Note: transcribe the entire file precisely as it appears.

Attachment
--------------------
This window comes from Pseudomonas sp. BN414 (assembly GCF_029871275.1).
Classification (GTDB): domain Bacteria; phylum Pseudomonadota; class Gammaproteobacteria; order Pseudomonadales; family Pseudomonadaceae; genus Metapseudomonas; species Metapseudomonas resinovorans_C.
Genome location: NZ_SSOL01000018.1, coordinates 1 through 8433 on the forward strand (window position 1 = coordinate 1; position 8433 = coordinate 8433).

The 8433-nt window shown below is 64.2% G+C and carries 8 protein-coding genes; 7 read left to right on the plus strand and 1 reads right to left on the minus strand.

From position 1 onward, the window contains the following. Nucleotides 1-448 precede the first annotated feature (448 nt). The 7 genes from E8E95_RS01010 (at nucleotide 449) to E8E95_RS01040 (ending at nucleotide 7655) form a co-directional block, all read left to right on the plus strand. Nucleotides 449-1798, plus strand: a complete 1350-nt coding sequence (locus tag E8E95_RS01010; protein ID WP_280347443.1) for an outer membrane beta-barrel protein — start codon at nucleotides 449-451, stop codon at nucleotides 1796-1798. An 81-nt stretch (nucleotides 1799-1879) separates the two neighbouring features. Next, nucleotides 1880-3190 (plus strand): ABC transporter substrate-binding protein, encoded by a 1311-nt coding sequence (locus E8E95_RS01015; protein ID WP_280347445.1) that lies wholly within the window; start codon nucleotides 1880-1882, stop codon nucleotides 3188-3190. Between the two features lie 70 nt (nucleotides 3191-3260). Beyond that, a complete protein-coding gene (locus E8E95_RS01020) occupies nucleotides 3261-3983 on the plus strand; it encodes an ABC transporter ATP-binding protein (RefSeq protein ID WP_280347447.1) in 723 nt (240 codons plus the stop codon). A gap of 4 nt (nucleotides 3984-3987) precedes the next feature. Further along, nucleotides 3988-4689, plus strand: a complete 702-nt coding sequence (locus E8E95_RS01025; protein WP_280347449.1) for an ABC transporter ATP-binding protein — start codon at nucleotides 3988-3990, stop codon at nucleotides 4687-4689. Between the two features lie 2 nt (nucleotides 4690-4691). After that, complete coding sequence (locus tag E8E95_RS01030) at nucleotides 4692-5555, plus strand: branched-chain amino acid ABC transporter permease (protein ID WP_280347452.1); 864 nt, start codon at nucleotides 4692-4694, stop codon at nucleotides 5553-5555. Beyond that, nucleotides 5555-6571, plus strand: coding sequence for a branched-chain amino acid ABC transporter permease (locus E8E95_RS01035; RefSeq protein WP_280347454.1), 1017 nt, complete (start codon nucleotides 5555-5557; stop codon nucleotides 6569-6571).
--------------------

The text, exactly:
This window comes from Pseudomonas sp. BN414 (assembly GCF_029871275.1).
Classification (GTDB): domain Bacteria; phylum Pseudomonadota; class Gammaproteobacteria; order Pseudomonadales; family Pseudomonadaceae; genus Metapseudomonas; species Metapseudomonas resinovorans_C.
Genome location: NZ_SSOL01000018.1, coordinates 1 through 8433 on the forward strand (window position 1 = coordinate 1; position 8433 = coordinate 8433).

The 8433-nt window shown below is 64.2% G+C and carries 8 protein-coding genes; 7 read left to right on the plus strand and 1 reads right to left on the minus strand.

From position 1 onward, the window contains the following. Nucleotides 1-448 precede the first annotated feature (448 nt). The 7 genes from E8E95_RS01010 (at nucleotide 449) to E8E95_RS01040 (ending at nucleotide 7655) form a co-directional block, all read left to right on the plus strand. Nucleotides 449-1798, plus strand: a complete 1350-nt coding sequence (locus tag E8E95_RS01010; protein ID WP_280347443.1) for an outer membrane beta-barrel protein — start codon at nucleotides 449-451, stop codon at nucleotides 1796-1798. An 81-nt stretch (nucleotides 1799-1879) separates the two neighbouring features. Next, nucleotides 1880-3190 (plus strand): ABC transporter substrate-binding protein, encoded by a 1311-nt coding sequence (locus E8E95_RS01015; protein ID WP_280347445.1) that lies wholly within the window; start codon nucleotides 1880-1882, stop codon nucleotides 3188-3190. Between the two features lie 70 nt (nucleotides 3191-3260). Beyond that, a complete protein-coding gene (locus E8E95_RS01020) occupies nucleotides 3261-3983 on the plus strand; it encodes an ABC transporter ATP-binding protein (RefSeq protein ID WP_280347447.1) in 723 nt (240 codons plus the stop codon). A gap of 4 nt (nucleotides 3984-3987) precedes the next feature. Further along, nucleotides 3988-4689, plus strand: a complete 702-nt coding sequence (locus E8E95_RS01025; protein WP_280347449.1) for an ABC transporter ATP-binding protein — start codon at nucleotides 3988-3990, stop codon at nucleotides 4687-4689. Between the two features lie 2 nt (nucleotides 4690-4691). After that, complete coding sequence (locus tag E8E95_RS01030) at nucleotides 4692-5555, plus strand: branched-chain amino acid ABC transporter permease (protein ID WP_280347452.1); 864 nt, start codon at nucleotides 4692-4694, stop codon at nucleotides 5553-5555. Beyond that, nucleotides 5555-6571, plus strand: coding sequence for a branched-chain amino acid ABC transporter permease (locus E8E95_RS01035; RefSeq protein WP_280347454.1), 1017 nt, complete (start codon nucleotides 5555-5557; stop codon nucleotides 6569-6571).